- The over-whole MT2 tone (and the bass variation)
- The MT2 pedal sections: analysis
- Analysis of the Boss MT2 Metal Zone pedal (2)
- How to model an opamp? (the implications on simulation)
- Should I invert my matrix or not?
- Analysis of the Boss MT2 Metal zone pedal (1)
- From netlist to code: strategies to implement schematics modelling results
- From netlist to code: strategies to implement schematics modelling
- Analog modelling: The Moog ladder filter emulation in Python
- Analog modelling: A prototype generic modeller in Python
- Comparing preamps
- Triode circuit
- SD1 vs TS9
When I started reviewing the diode clippers, the goal was to end up modeling a triode simple preamp. Thanks to Ivan Cohen from musical entropy, I’ve finally managed to drive the proper equation system to model this specific type of preamp.
Let’s have a look at the circuit:
There are several things to notice:
- We need to have equations of the triode based on the voltage on its bounds
- There is a non-null steady state, meaning there is current in the circuit when there is no input
For the equations, I’ve used once again Ivan Cohen’s work available in his papers (the modified Koren’s equations), available in Audio Toolkit.
So, for the second point, we need to compute the steady state of the circuit. This can be achieved by putting the input to the ground voltage and remove the capacitors. Once this is done, we can have the final equations of the system in (for voltage of the plate, the grid, and finally the cathode):
With this system, we can run a Newton Raphson optimizer to find the proper stable state of the system. It may require lots of iterations, but this is not a problem: it’s done once at the beginning, and then we will use the next system for computing the new state when we input a signal.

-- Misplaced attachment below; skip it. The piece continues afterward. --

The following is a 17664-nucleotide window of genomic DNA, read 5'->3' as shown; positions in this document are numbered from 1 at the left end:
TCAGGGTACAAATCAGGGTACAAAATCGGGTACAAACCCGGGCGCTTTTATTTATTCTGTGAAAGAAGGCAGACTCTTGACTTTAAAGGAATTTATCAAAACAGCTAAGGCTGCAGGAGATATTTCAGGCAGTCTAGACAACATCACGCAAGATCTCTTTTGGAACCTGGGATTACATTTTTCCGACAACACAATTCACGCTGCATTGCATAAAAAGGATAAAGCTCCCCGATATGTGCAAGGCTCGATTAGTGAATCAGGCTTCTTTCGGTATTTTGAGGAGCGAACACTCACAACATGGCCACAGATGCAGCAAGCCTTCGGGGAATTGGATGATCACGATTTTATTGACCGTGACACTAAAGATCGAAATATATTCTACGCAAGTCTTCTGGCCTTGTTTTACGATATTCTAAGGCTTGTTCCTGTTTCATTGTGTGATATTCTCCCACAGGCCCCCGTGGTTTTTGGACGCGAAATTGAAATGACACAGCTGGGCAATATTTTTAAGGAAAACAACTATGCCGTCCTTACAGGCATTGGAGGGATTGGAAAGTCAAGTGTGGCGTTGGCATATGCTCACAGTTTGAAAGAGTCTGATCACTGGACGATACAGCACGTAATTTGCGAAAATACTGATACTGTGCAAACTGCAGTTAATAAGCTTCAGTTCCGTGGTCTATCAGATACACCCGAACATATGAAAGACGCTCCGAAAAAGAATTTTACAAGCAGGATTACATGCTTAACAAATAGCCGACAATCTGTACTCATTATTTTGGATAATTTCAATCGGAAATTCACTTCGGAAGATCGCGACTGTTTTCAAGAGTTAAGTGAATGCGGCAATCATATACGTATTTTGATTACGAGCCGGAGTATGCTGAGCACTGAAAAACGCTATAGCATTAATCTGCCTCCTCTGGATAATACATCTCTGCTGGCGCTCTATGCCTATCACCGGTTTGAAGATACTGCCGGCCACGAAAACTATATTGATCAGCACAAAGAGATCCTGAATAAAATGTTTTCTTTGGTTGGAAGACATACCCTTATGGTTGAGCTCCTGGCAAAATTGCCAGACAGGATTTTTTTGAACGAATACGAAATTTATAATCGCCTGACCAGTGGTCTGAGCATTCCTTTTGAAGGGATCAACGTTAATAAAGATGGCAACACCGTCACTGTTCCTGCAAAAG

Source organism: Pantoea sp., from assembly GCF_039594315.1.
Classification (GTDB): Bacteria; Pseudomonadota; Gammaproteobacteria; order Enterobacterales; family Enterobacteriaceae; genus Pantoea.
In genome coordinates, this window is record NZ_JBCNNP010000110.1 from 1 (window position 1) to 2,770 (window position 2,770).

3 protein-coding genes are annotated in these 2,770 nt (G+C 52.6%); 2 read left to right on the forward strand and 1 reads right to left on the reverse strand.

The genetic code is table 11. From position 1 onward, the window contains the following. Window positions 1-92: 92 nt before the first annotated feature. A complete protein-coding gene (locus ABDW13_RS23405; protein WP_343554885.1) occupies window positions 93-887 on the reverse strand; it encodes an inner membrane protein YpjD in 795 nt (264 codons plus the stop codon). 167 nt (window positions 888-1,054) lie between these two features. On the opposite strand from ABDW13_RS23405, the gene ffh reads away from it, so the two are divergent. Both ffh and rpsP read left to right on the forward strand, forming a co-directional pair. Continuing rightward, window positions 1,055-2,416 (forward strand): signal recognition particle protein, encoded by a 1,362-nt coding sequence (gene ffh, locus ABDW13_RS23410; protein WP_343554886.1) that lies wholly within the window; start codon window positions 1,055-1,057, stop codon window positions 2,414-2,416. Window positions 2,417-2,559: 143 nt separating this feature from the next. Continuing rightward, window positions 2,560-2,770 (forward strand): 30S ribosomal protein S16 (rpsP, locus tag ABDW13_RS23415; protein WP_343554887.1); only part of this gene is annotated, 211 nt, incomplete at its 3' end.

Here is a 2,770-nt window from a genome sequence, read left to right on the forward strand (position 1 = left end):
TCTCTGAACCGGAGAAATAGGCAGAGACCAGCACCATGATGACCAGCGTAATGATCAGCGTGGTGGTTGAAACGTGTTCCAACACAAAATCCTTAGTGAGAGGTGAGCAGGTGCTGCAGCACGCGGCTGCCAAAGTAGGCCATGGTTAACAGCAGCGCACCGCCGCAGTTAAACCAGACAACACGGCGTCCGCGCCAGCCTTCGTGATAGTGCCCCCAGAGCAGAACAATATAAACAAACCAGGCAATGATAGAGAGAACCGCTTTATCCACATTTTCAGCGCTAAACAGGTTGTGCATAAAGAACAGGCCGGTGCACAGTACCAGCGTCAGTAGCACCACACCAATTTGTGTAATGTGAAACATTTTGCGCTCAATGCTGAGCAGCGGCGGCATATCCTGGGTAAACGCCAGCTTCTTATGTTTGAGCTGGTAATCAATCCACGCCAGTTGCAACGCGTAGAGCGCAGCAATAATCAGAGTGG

As in the previous analog modeling posts, I’m using the SVF/DK-method to simplify the ODE (to remove the derivative dependency, turning the ODE in a non linear system). So there are two systems to solve. The first one is the ODE with traditional Newton Raphson optimizer (from , we want to compute ):
Which makes the Jacobian:
Once more, this system can be optimized with a classic NR optimizer, this time in a few iterations (3 to 5, depending on the oversampling, the input signal…)
The updates for ickeq and icoeq are:
Of course, we need a start value for the steady state. It is quite simple as the previous state is the same as the new one which makes the equations:
Let’s start with the behavior for a simple sinusoid signal:
You can spot that in the beginning of the sinusoid, the output signal is not stable, the average moves down with time. This is to be expected as the tube obviously compresses the negative side of the sinusoid, while it almost chops the positive side after 30 to 40V. The non symmetric behavior is what gives the warmth to the tube. The even harmonics are also clear with a sine sweep of the system:
Strangely enough, even if the signal seems quite distorted, really harmonics are not strong (compared to SD1 or TS9). This makes me believe that it is a reason for the love of the user for tube preamps.
There are a few new developments here compared to my previous posts (SD1 and TS9). The first is the fact that we have a more complex system, with several capacitors that need to be individually simulated. This leads to a vectorial implementation of the NR algorithm.
The second one is the requirement to compute a steady state that is not zero everywhere. Without this, the first iterations of the system would be more than chaotic, not realistic and hard on the CPU. Definitely not what you would want!
Based on these two developments, it is now possible to easily develop more complex circuit modeling. Even if the cost here is high (due to the complex triode equations), the conjunction of the NR algorithm with the DK method makes it doable to have real-time simulation.